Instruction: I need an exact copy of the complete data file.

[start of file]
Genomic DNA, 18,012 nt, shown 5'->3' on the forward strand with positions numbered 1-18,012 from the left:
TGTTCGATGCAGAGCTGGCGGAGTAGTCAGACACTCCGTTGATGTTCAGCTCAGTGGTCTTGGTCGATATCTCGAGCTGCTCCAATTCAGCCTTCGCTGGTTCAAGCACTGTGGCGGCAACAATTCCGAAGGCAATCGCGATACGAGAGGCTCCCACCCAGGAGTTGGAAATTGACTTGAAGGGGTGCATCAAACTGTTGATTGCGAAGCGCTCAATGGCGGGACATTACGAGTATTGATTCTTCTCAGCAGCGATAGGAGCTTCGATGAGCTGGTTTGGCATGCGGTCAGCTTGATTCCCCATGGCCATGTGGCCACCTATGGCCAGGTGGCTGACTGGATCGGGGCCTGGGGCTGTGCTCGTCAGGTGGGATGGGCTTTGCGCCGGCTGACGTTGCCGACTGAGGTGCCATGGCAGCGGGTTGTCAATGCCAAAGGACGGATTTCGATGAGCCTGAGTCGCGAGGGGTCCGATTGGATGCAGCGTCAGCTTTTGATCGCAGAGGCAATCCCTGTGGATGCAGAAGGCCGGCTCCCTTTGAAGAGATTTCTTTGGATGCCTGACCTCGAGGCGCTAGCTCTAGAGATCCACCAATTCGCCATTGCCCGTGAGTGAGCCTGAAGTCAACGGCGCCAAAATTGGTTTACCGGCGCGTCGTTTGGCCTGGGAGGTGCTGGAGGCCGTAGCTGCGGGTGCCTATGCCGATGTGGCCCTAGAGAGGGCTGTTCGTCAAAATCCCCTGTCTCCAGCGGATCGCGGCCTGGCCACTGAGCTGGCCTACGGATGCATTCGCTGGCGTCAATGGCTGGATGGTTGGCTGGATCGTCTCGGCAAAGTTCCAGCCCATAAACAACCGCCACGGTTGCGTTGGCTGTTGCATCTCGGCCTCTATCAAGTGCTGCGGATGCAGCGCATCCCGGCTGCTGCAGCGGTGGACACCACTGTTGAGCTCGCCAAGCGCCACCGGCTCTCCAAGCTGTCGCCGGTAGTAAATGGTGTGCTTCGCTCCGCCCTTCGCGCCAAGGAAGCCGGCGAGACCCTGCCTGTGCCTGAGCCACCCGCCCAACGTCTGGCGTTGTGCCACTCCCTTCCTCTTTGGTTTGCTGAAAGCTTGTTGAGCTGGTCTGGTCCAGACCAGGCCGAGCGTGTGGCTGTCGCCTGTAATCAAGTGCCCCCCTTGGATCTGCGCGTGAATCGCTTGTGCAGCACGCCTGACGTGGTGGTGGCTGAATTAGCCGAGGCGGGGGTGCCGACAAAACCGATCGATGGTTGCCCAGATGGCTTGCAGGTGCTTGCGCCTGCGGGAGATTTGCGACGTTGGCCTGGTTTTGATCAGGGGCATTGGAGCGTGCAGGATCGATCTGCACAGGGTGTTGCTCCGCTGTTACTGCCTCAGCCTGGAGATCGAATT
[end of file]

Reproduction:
Genomic DNA, 18,012 nt, shown 5'->3' on the forward strand with positions numbered 1-18,012 from the left:
TGTTCGATGCAGAGCTGGCGGAGTAGTCAGACACTCCGTTGATGTTCAGCTCAGTGGTCTTGGTCGATATCTCGAGCTGCTCCAATTCAGCCTTCGCTGGTTCAAGCACTGTGGCGGCAACAATTCCGAAGGCAATCGCGATACGAGAGGCTCCCACCCAGGAGTTGGAAATTGACTTGAAGGGGTGCATCAAACTGTTGATTGCGAAGCGCTCAATGGCGGGACATTACGAGTATTGATTCTTCTCAGCAGCGATAGGAGCTTCGATGAGCTGGTTTGGCATGCGGTCAGCTTGATTCCCCATGGCCATGTGGCCACCTATGGCCAGGTGGCTGACTGGATCGGGGCCTGGGGCTGTGCTCGTCAGGTGGGATGGGCTTTGCGCCGGCTGACGTTGCCGACTGAGGTGCCATGGCAGCGGGTTGTCAATGCCAAAGGACGGATTTCGATGAGCCTGAGTCGCGAGGGGTCCGATTGGATGCAGCGTCAGCTTTTGATCGCAGAGGCAATCCCTGTGGATGCAGAAGGCCGGCTCCCTTTGAAGAGATTTCTTTGGATGCCTGACCTCGAGGCGCTAGCTCTAGAGATCCACCAATTCGCCATTGCCCGTGAGTGAGCCTGAAGTCAACGGCGCCAAAATTGGTTTACCGGCGCGTCGTTTGGCCTGGGAGGTGCTGGAGGCCGTAGCTGCGGGTGCCTATGCCGATGTGGCCCTAGAGAGGGCTGTTCGTCAAAATCCCCTGTCTCCAGCGGATCGCGGCCTGGCCACTGAGCTGGCCTACGGATGCATTCGCTGGCGTCAATGGCTGGATGGTTGGCTGGATCGTCTCGGCAAAGTTCCAGCCCATAAACAACCGCCACGGTTGCGTTGGCTGTTGCATCTCGGCCTCTATCAAGTGCTGCGGATGCAGCGCATCCCGGCTGCTGCAGCGGTGGACACCACTGTTGAGCTCGCCAAGCGCCACCGGCTCTCCAAGCTGTCGCCGGTAGTAAATGGTGTGCTTCGCTCCGCCCTTCGCGCCAAGGAAGCCGGCGAGACCCTGCCTGTGCCTGAGCCACCCGCCCAACGTCTGGCGTTGTGCCACTCCCTTCCTCTTTGGTTTGCTGAAAGCTTGTTGAGCTGGTCTGGTCCAGACCAGGCCGAGCGTGTGGCTGTCGCCTGTAATCAAGTGCCCCCCTTGGATCTGCGCGTGAATCGCTTGTGCAGCACGCCTGACGTGGTGGTGGCTGAATTAGCCGAGGCGGGGGTGCCGACAAAACCGATCGATGGTTGCCCAGATGGCTTGCAGGTGCTTGCGCCTGCGGGAGATTTGCGACGTTGGCCTGGTTTTGATCAGGGGCATTGGAGCGTGCAGGATCGATCTGCACAGGGTGTTGCTCCGCTGTTACTGCCTCAGCCTGGAGATCGAATT